Its January, and in my line of work (ministry) that means that the annual interfaith/ecumenical MLK service is just around the bend. Its one of the two or three times a year that the evangelical preachers and liberal types (like me) breathe the same air. Our task? To come up with a 90-minute service that doesnt either bore em stiff or piss em off. Believe me, its harder than you might think.
Sometimes, it works. Sometimes, we act like the spiritual grownups were supposed to be. We listen. We cooperate. We compromise. We craft a good service. And, what do you know, the spirit moves; a holy transcendence visits the room, reminding us of what King was trying to say in the first place. We sing, we laugh, we cry and we wonder why on Gods green earth were so scared of one another.
But some of those services are just brutal. Superficial, Rodney King-style appeals that belie the difficult, soul-stretching work of true diversity. Bland sermons that fail to challenge the mind or inspire the soul. Then theres always the white choir that tries to be funky again this year. (I swear, Im going to bang my head on the pulpit if I have to sit through one more stiff, irredeemably Caucasian version of Wade in the Water.)
Straight up, amigo, youre rolling the dice when you venture out to your local faith community for a little MLK Day reflection and connection. We might get it right or we might just pitch a dog. So why bother? Reality.
The reality that people of color still populate, out of all proportion, inner-city soup kitchens, food pantries and free clinics; the reality that every incident of domestic terrorism attempted or completed becomes the new poster for racial profiling; the reality that so common is black-on-black crime in inner cities that the local papers can describe a shooting and never have to identify the suspect beyond the fact that he wears dreadlocks.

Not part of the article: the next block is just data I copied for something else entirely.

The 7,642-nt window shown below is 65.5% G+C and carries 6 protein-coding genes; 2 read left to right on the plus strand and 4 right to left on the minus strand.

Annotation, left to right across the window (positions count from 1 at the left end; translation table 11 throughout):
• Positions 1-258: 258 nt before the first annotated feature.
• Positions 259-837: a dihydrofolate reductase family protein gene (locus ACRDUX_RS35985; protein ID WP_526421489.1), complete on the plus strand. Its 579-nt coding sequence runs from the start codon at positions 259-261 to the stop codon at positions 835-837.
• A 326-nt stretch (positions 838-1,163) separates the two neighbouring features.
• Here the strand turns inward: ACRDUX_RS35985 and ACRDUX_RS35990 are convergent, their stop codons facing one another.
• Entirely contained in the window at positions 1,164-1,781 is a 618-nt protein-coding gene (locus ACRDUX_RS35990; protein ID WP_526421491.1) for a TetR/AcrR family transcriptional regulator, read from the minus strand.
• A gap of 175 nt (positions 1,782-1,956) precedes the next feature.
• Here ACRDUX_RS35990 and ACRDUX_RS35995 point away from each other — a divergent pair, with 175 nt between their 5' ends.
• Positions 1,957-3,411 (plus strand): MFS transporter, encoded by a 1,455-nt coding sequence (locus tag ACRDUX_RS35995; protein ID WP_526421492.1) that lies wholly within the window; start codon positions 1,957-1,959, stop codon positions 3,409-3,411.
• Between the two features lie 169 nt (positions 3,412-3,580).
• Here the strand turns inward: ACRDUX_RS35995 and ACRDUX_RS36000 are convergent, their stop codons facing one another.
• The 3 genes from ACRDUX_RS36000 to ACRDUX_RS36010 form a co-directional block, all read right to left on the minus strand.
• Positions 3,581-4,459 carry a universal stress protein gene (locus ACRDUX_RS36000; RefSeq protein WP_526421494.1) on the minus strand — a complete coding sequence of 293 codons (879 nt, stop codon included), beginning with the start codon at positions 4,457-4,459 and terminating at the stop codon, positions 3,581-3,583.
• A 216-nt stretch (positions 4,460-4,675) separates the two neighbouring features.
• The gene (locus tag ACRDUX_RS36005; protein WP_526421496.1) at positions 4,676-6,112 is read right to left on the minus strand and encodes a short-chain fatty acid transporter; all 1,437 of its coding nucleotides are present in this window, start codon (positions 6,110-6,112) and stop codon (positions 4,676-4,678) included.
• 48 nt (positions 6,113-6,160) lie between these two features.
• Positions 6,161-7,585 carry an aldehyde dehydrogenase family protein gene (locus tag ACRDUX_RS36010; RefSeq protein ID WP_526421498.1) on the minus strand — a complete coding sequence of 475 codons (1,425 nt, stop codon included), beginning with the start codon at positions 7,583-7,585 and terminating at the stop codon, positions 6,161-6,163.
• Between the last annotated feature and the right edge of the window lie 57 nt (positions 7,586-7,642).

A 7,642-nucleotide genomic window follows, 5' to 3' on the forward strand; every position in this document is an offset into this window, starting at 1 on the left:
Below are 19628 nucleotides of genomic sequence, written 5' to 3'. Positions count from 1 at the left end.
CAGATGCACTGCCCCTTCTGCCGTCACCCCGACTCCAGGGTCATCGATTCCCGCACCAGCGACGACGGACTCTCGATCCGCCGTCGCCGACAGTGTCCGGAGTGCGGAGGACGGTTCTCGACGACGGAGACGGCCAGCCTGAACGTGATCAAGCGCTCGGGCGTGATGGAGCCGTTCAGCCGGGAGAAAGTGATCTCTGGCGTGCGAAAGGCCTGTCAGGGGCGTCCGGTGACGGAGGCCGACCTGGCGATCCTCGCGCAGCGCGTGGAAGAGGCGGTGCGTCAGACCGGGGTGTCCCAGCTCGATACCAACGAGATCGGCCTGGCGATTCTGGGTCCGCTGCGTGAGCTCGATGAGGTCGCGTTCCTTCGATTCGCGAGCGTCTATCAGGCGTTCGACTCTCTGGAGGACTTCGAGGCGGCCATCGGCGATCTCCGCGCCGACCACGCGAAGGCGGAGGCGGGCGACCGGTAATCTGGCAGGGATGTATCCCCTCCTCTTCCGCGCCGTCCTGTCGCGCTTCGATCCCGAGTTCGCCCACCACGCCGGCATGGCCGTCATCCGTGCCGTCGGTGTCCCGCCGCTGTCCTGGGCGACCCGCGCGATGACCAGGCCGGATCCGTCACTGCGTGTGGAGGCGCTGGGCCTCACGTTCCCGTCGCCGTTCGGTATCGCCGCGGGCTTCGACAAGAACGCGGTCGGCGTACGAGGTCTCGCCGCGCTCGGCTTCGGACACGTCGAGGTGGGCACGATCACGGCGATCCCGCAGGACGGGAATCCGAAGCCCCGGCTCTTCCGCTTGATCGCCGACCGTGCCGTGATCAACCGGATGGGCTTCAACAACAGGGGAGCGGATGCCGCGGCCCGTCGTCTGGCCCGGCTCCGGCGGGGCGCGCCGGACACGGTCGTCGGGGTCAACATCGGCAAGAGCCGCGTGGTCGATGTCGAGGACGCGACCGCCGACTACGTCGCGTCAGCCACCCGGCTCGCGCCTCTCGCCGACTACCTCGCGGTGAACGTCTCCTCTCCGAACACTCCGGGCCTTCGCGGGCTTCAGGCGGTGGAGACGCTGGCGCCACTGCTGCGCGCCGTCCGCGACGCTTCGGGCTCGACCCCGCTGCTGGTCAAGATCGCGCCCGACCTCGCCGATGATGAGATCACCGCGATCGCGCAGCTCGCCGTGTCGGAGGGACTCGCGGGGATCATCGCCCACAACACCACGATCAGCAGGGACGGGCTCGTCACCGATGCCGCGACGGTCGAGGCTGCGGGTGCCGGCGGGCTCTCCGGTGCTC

Our often clanky MLK services are but a feeble attempt to put a dent in all this; we know that a once-a-year, ecumenical clambake wont change much of anything. But most of us didnt get in this profession to hide from reality; most of us became clergy because its a way, bit by bit, to do something about it.
So, if these annual stabs at unity in Kings name are to amount to squat, well have to get over trying to make folks feel good about things that nobody should feel good about. We wont insult you (or Kings memory) with platitudes, and we wont send you out into the night more hopeless than when you came. But somewhere in the elusive middle between false feelings and rank nihilism is the golden, sustaining belief that we can still do more together than apart. If we can engage you and remind of that singular guiding principle, we will have done our job.
Give us another shot this year. We might just be on our game.
Rev. Don Rollins is a Unitarian Universalist minister in Spartanburg, S.C. Email firstname.lastname@example.org.
From The Progressive Populist, Febuary 1, 2010
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